The Caucasus region covers the borders of Europe and Asia, bordered by Turkey, Iran and Russia. There is a huge diversity of language in this area, with the languages falling into three main groups. A team of researchers at the Research Centre for Medical Genetics, Russian Academy of Medical Sciences, have looked at the languages in the North Caucasian group and spotted a link with the genetics of the population.
Take a step back in time to discover some incredible African animals that lost out in the game of evolution.
Blog The Controversy
Institute for Creation Research President Dr. John Morris has taken to recycling; in this case he’s dusted off some nonsense from an article he wrote 3 years ago titled “Evolution’s Biggest Hurdles” (Morris 2008) and repackaged it as “The Biggest Problems for Evolution” (Morris 2011).
Kathryn Jacewicz’s April 19 story on Brunswick County Commissioners’ attempt to wedge creationism into the educational fabric of the public school system is very troubling for the parents and students of Brunswick County. Such a proposal severely threatens students’ future marketability as professionals in science and technology.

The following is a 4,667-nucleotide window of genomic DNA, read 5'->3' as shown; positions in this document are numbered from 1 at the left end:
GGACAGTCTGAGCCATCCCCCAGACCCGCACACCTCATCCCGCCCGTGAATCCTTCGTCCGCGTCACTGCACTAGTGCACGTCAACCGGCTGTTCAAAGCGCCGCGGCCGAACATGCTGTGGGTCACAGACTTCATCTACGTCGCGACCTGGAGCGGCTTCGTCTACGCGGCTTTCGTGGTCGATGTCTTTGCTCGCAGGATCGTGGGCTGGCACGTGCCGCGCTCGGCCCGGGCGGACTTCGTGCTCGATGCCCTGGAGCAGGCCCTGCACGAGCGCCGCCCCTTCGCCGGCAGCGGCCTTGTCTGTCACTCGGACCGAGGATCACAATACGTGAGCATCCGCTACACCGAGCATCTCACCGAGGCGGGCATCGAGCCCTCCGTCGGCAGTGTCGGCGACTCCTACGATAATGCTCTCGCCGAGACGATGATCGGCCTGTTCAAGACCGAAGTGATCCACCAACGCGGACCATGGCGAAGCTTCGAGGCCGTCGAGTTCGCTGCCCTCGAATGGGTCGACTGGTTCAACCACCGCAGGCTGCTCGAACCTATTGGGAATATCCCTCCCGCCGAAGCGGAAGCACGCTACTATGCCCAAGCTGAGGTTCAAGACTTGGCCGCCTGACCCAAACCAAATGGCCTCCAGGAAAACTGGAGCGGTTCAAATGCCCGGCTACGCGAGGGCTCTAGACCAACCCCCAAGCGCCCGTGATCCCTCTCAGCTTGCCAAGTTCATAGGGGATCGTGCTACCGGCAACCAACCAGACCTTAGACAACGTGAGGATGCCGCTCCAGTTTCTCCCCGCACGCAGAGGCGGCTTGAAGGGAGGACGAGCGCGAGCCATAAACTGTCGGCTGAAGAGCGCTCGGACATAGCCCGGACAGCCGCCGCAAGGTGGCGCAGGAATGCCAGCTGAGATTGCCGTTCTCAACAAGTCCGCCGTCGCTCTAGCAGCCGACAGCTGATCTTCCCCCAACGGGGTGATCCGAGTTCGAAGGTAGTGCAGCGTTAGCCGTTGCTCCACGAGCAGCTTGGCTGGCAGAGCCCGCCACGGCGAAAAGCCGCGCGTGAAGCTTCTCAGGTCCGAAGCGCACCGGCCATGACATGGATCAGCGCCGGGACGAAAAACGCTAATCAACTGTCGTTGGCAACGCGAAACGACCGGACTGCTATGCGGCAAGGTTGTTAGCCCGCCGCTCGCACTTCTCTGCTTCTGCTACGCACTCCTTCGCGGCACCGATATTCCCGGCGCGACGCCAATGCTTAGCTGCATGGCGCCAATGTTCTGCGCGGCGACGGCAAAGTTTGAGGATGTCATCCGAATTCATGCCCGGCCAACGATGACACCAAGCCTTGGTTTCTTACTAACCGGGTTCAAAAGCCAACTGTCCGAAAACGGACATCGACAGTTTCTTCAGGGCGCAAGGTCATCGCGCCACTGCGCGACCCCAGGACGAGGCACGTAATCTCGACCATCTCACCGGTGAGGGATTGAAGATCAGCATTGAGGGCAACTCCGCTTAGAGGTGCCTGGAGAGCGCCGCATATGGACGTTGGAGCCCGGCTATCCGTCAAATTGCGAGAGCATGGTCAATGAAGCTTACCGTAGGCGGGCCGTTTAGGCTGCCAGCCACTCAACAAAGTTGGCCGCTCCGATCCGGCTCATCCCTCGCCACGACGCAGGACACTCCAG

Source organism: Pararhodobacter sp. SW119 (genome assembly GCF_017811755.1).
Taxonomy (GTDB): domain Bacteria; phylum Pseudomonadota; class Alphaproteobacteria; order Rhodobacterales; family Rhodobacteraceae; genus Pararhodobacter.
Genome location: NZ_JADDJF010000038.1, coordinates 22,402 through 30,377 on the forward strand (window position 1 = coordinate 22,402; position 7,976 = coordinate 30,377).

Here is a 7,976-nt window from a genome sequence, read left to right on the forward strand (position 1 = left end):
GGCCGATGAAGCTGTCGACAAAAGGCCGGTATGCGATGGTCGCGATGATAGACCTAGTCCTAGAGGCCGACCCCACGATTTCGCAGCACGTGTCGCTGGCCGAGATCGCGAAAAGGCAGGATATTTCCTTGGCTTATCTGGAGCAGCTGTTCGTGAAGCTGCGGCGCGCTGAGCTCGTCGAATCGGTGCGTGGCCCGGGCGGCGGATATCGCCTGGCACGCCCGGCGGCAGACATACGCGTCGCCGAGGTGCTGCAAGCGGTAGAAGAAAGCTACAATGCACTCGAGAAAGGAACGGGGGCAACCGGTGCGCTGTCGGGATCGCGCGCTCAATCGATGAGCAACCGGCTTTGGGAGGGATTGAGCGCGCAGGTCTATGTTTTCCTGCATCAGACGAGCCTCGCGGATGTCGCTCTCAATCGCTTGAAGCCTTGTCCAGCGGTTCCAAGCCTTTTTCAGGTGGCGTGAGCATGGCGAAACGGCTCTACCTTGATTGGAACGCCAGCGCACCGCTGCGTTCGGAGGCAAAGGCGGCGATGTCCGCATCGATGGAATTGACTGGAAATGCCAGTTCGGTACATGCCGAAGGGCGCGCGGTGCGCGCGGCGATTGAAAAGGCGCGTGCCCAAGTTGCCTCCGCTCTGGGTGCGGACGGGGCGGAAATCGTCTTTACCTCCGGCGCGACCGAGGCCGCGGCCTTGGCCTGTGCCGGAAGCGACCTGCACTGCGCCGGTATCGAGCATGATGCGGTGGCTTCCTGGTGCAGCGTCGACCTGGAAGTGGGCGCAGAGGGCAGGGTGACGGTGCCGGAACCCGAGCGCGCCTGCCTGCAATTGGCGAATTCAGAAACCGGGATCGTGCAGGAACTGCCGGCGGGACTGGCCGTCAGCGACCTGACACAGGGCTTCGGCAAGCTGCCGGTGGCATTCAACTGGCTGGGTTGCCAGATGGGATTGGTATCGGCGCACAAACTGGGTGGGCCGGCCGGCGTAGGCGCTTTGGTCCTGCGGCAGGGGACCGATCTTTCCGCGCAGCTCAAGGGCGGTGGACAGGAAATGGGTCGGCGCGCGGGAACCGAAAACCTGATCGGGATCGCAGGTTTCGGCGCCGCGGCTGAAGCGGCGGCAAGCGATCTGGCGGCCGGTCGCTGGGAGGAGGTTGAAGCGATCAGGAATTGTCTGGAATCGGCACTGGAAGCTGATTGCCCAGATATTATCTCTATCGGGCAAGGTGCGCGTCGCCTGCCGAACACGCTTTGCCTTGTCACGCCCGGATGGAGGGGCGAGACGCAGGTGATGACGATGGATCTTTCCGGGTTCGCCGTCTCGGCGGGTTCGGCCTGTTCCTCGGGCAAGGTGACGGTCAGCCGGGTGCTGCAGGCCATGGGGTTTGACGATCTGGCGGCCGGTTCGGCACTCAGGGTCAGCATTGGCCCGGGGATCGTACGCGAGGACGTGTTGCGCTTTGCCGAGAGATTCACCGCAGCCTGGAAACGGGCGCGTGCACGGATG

Intelligent Design creationist Denyse O’Leary, in the midst of rationalizing (over at Uncommon Descent) why ID creationists spend all their time attacking science rather than doing science, has provided yet another example of how antievolutionists are pretty much pathologically unable to portray evolutionary theory (or its supporting evidence) accurately…
Yes, according to U.K. creationist YouTuber davemakesawave who started leaving comments in response to a short video I did regarding so called “polystrate” fossils and the claims creationists make about them. However this post, as the title suggests, is not about “polystrate” fossils; for those interested in them I suggest the following links as good starting places.
The Carnival of Evolution home page is here. There, you will find instructions for submitting to the carnival, an existential discussion of carnivals, and when it is known, the location of the next carnival should there be one. The previous carnival of evolution, which is still quite current, is at Lab Rat. Please check it out.
The images used above are culled and modified from Darwin Online.